Office Space

'Swimmers' explores human connection— and lack thereof

Swimmers, by Rachel Bonds, is a gorgeously poetic play about that specific form of crushing loneliness that can only be felt in the presence of other people, and it’s beautifully performed by a large company of 11 actors.

Presented by Marin Theatre Company and directed with detailed precision and immense humanity by Mike Donahue, the play is structured as an interconnected series of scenes taking place on the same day, each on a different floor of a large office building.

Tom (Aaron Roman Weiner), begins his morning cowering in the basement in the grip of a full-on existential emergency. The custodian, Walter (L. Peter Callender), juggles a series of casual conversations with various tasks. Vivian (Kristin Villanueva) nervously starts a new job in a new department. Over the course of the play, other workers appear, talking but rarely connecting—until suddenly, in an unexpected place, some of them actually do.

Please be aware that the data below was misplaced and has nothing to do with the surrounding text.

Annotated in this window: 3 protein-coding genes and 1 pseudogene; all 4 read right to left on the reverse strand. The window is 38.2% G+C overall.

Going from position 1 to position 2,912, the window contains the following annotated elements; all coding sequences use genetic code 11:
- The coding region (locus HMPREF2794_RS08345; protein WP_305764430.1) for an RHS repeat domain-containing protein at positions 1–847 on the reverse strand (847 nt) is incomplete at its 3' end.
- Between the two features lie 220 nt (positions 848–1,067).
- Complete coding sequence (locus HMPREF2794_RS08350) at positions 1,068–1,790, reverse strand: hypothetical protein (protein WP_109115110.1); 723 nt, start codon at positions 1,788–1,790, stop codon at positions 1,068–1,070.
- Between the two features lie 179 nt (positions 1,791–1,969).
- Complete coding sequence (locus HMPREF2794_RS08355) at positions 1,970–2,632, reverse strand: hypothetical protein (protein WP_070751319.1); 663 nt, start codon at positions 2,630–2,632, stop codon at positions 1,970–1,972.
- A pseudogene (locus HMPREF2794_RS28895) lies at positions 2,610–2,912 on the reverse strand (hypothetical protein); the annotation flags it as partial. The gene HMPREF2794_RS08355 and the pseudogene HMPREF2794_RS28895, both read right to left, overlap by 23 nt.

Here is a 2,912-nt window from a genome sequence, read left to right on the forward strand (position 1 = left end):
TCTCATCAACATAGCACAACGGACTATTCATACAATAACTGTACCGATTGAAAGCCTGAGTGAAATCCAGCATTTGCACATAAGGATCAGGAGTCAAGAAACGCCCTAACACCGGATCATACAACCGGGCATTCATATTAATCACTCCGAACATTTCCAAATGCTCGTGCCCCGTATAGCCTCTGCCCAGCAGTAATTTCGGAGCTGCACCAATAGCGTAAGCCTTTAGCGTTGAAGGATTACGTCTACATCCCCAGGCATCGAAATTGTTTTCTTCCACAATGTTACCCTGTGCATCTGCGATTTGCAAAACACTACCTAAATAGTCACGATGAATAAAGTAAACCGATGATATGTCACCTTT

The documentary-level realness of the performances becomes a perfectly unified mechanism for carrying Bonds’ remarkable dialogue and persistent ideas. As a writer, she accomplishes a lot with what might seem to be very little, and in so doing, leaves a ripple of strong emotions, both devastating and gently hopeful, in the wake of her words.